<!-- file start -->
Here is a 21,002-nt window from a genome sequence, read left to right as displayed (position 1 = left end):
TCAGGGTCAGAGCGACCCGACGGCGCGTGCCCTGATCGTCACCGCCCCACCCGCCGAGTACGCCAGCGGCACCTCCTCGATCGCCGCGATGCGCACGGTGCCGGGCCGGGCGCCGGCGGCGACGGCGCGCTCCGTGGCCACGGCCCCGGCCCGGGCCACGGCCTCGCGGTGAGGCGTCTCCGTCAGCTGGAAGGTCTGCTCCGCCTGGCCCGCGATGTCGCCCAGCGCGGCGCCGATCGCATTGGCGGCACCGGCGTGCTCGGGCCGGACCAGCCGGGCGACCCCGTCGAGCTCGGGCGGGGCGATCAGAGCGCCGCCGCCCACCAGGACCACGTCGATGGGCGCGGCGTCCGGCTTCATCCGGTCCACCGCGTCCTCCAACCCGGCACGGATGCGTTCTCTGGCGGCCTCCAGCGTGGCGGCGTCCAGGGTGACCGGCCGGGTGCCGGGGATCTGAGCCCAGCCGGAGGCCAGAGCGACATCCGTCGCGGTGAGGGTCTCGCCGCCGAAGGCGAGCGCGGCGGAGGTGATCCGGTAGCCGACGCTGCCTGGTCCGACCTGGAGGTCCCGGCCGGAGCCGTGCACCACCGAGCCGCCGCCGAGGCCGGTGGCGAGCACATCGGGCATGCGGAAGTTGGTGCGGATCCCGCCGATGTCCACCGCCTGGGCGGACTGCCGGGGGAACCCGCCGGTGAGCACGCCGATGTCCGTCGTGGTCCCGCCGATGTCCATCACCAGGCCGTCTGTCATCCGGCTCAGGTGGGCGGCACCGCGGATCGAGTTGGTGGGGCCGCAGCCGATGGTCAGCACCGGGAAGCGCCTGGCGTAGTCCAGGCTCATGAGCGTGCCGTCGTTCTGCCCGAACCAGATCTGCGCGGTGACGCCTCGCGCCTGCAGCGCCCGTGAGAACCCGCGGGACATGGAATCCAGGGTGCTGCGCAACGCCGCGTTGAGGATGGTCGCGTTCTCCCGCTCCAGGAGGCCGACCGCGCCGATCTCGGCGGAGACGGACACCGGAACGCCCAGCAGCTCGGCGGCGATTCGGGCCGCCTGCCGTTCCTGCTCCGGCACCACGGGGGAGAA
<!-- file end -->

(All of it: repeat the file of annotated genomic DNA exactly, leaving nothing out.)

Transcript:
Here is a 21,002-nt window from a genome sequence, read left to right as displayed (position 1 = left end):
TCAGGGTCAGAGCGACCCGACGGCGCGTGCCCTGATCGTCACCGCCCCACCCGCCGAGTACGCCAGCGGCACCTCCTCGATCGCCGCGATGCGCACGGTGCCGGGCCGGGCGCCGGCGGCGACGGCGCGCTCCGTGGCCACGGCCCCGGCCCGGGCCACGGCCTCGCGGTGAGGCGTCTCCGTCAGCTGGAAGGTCTGCTCCGCCTGGCCCGCGATGTCGCCCAGCGCGGCGCCGATCGCATTGGCGGCACCGGCGTGCTCGGGCCGGACCAGCCGGGCGACCCCGTCGAGCTCGGGCGGGGCGATCAGAGCGCCGCCGCCCACCAGGACCACGTCGATGGGCGCGGCGTCCGGCTTCATCCGGTCCACCGCGTCCTCCAACCCGGCACGGATGCGTTCTCTGGCGGCCTCCAGCGTGGCGGCGTCCAGGGTGACCGGCCGGGTGCCGGGGATCTGAGCCCAGCCGGAGGCCAGAGCGACATCCGTCGCGGTGAGGGTCTCGCCGCCGAAGGCGAGCGCGGCGGAGGTGATCCGGTAGCCGACGCTGCCTGGTCCGACCTGGAGGTCCCGGCCGGAGCCGTGCACCACCGAGCCGCCGCCGAGGCCGGTGGCGAGCACATCGGGCATGCGGAAGTTGGTGCGGATCCCGCCGATGTCCACCGCCTGGGCGGACTGCCGGGGGAACCCGCCGGTGAGCACGCCGATGTCCGTCGTGGTCCCGCCGATGTCCATCACCAGGCCGTCTGTCATCCGGCTCAGGTGGGCGGCACCGCGGATCGAGTTGGTGGGGCCGCAGCCGATGGTCAGCACCGGGAAGCGCCTGGCGTAGTCCAGGCTCATGAGCGTGCCGTCGTTCTGCCCGAACCAGATCTGCGCGGTGACGCCTCGCGCCTGCAGCGCCCGTGAGAACCCGCGGGACATGGAATCCAGGGTGCTGCGCAACGCCGCGTTGAGGATGGTCGCGTTCTCCCGCTCCAGGAGGCCGACCGCGCCGATCTCGGCGGAGACGGACACCGGAACGCCCAGCAGCTCGGCGGCGATTCGGGCCGCCTGCCGTTCCTGCTCCGGCACCACGGGGGAGAA